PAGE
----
Grace Wyler at Business Insider, who has been great on the Ron Paul/Rand Paul/libertarians in the GOP beat for a long time, reports on what Rand Paul might have done to change the GOP for the libertarian better with his filibuster. The story quotes me a bit.
For libertarians, Paul's filibuster — and the groundswell of support for it across the conservative spectrum —was a crowning moment, signaling their reintegration into the mainstream Republican Party…
"This was a very big deal. In 36 hours, the Republican Party has completely changed," said Brian Doherty, a senior editor at Reason magazine who has been covering the Paul movement for two decades.
"You literally saw the shift happen over the course of the day," Doherty said. "It started with Rand Paul, and then it was just [Sens.] Mike Lee and Ted Cruz. And then you had people like Marco Rubio and Saxby Chambliss joining in. And by the end of it, [Republican Minority Leader] Mitch McConnell was on the floor saying he was going to block [CIA Director John] Brennan's confirmation, and [RNC Chairman] Reince Priebus was tweeting that Senators should go join Rand Paul."
"Who knows, maybe in two years, the filibuster won't seem like a big deal," he added. "But today, it feels like everything has changed. Today, it feels like the Republican Party is different."
Doherty conceded that, for some conservatives, the embrace of Paul's civil liberties argument may be chalked up to antagonism toward the Obama administration. But, he added, "if that's what it takes to get Rush Limbaugh to say that he agrees with Rand Paul, that he's open to these ideas, I'll take it."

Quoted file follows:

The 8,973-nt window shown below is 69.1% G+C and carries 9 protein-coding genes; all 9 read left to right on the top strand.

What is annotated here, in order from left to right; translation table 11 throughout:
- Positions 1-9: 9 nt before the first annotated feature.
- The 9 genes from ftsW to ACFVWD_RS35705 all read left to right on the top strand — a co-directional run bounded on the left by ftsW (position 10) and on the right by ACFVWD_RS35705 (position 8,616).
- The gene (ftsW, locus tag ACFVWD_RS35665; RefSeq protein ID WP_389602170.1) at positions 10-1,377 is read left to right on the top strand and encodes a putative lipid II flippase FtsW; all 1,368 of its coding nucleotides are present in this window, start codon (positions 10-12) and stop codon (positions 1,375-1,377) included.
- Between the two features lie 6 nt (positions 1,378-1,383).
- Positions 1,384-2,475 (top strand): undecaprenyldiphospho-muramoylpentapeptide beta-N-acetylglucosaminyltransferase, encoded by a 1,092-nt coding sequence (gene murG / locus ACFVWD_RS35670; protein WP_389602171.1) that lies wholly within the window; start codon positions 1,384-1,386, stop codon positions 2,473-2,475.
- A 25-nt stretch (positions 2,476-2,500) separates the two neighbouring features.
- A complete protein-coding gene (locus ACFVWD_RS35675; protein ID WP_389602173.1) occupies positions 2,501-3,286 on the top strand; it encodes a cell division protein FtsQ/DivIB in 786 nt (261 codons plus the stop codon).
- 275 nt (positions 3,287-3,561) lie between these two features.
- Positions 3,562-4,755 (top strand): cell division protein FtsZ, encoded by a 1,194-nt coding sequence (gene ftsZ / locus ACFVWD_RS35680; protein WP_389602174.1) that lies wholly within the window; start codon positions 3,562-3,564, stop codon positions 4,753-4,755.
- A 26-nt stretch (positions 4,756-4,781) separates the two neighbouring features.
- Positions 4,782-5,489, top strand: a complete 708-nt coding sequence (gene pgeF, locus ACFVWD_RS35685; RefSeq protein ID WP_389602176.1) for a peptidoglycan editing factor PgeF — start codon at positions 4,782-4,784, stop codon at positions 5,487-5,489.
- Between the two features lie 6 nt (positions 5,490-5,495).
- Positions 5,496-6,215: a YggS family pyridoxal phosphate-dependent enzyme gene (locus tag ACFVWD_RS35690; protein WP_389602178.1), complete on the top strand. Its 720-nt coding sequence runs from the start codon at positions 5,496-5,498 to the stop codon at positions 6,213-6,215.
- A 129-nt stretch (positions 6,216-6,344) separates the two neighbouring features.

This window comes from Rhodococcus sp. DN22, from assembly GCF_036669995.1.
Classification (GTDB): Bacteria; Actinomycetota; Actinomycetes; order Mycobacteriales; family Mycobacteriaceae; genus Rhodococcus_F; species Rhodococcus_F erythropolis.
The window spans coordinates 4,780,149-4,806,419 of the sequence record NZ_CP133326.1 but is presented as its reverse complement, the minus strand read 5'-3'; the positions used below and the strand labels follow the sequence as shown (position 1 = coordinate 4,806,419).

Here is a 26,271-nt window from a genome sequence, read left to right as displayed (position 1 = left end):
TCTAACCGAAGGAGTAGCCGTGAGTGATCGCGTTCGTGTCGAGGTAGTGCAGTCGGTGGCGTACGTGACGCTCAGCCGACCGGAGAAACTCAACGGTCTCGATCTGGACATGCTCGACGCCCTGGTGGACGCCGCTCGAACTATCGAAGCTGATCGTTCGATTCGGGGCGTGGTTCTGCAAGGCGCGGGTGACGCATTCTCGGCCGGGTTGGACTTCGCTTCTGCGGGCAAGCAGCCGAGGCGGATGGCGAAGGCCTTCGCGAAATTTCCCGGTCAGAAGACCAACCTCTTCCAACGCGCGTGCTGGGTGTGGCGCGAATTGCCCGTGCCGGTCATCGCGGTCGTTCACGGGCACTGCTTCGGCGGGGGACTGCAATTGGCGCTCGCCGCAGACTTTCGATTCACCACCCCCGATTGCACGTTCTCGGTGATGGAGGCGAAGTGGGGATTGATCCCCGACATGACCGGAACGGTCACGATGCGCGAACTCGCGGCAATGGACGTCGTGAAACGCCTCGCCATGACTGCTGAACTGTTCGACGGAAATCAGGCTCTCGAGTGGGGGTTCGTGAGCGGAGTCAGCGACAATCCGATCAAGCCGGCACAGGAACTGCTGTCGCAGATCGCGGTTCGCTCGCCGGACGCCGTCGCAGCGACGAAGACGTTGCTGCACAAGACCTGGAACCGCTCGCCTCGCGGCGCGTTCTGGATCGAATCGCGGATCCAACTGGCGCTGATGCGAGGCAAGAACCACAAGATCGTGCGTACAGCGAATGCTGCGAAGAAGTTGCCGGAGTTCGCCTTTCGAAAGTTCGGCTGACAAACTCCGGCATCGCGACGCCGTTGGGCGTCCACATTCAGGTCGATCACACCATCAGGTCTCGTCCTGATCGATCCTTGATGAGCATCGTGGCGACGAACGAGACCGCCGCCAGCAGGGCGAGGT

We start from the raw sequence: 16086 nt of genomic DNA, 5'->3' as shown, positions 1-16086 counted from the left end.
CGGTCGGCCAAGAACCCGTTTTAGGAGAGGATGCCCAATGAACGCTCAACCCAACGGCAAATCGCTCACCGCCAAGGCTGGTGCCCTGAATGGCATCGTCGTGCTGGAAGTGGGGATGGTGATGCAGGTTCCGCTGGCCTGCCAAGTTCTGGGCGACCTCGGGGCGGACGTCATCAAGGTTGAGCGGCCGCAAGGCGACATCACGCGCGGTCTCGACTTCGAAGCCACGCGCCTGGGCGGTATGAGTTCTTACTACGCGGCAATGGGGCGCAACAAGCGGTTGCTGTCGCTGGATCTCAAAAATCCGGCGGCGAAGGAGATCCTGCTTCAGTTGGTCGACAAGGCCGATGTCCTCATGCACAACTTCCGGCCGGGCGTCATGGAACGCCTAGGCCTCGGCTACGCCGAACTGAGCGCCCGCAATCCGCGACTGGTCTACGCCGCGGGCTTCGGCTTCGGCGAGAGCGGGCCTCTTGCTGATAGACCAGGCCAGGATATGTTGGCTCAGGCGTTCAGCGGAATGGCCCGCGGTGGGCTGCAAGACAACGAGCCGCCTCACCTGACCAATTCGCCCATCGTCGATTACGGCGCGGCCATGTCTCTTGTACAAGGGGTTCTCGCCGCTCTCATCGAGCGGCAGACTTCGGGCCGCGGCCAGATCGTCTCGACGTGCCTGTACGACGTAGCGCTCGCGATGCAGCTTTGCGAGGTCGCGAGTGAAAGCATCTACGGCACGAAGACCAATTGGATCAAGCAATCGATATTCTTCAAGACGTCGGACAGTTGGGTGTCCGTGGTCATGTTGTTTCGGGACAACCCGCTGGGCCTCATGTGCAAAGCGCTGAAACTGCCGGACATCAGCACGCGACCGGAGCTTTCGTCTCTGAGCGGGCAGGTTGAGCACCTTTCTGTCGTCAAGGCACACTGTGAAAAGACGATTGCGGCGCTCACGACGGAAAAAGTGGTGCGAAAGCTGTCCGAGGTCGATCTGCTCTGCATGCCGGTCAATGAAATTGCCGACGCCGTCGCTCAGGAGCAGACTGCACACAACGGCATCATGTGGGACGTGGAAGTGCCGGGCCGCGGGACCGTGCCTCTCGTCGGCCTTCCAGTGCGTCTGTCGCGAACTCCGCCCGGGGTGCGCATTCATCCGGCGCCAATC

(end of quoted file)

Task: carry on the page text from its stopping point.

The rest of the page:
Wyler quotes me accurately, as far as I remember, and captures a moment of great excitement that, like many moments of great excitement, may fade. We need to see how or if Paul's constitutional libertarianism keeps up respect and momentum in the next weeks, months, and years.
I'll be returning with a bit more perspective behind us next week here at Reason with more thoughts on what the filibuster and reaction to the filibuster might mean for libertarian ideas about civil liberties and foreign policy in the Republican Party--and the nation.
Wyler tells of how the pugnacious antiwar libertarian, and huge fan of Ron Paul, Justin Raimondo had his mistrust of Rand turned around over the course of the filibuster. I blogged last month about how Raimondo and others from the antiwar right and libertarian movements were angry at Rand Paul for helping filibuster Chuch Hagel's nomination for defense secretary, though Paul did end up voting for him.
Wyler gets some Paul staffers on the record about Paul's goals with the filibuster:
According to Paul aides and confidantes, the goal of his filibuster was always to introduce ideas about civil liberties back into the Republican discourse.
"Rand has always said that he wanted to be a leader on the message of the Republican Party, and that means talking about old ideas that were part of the party's original message, and introducing new ideas that might help the party broaden its appeal to groups that may have been left out of the conversation," Doug Stafford, Paul's Senate chief of staff, told Business Insider.
"Rand is one of the only people who can speak to libertarians, social conservatives, as well as your average mainstream Republican voter."
Jesse Benton, the controversial former Ron Paul campaign leader and now Mitch McConnell staffer, told Wyler that McConnell joined Paul because "he was legitimately emotionally moved by it."
Wyler interviewed me last May about my book Ron Paul's Revolution: The Man and the Movement He Inspired.
I wrote around a month ago for the New York Times on the growing importance of Rand Paul and likeminded colleagues in the GOP, and didn't know how right that would seem, so soon.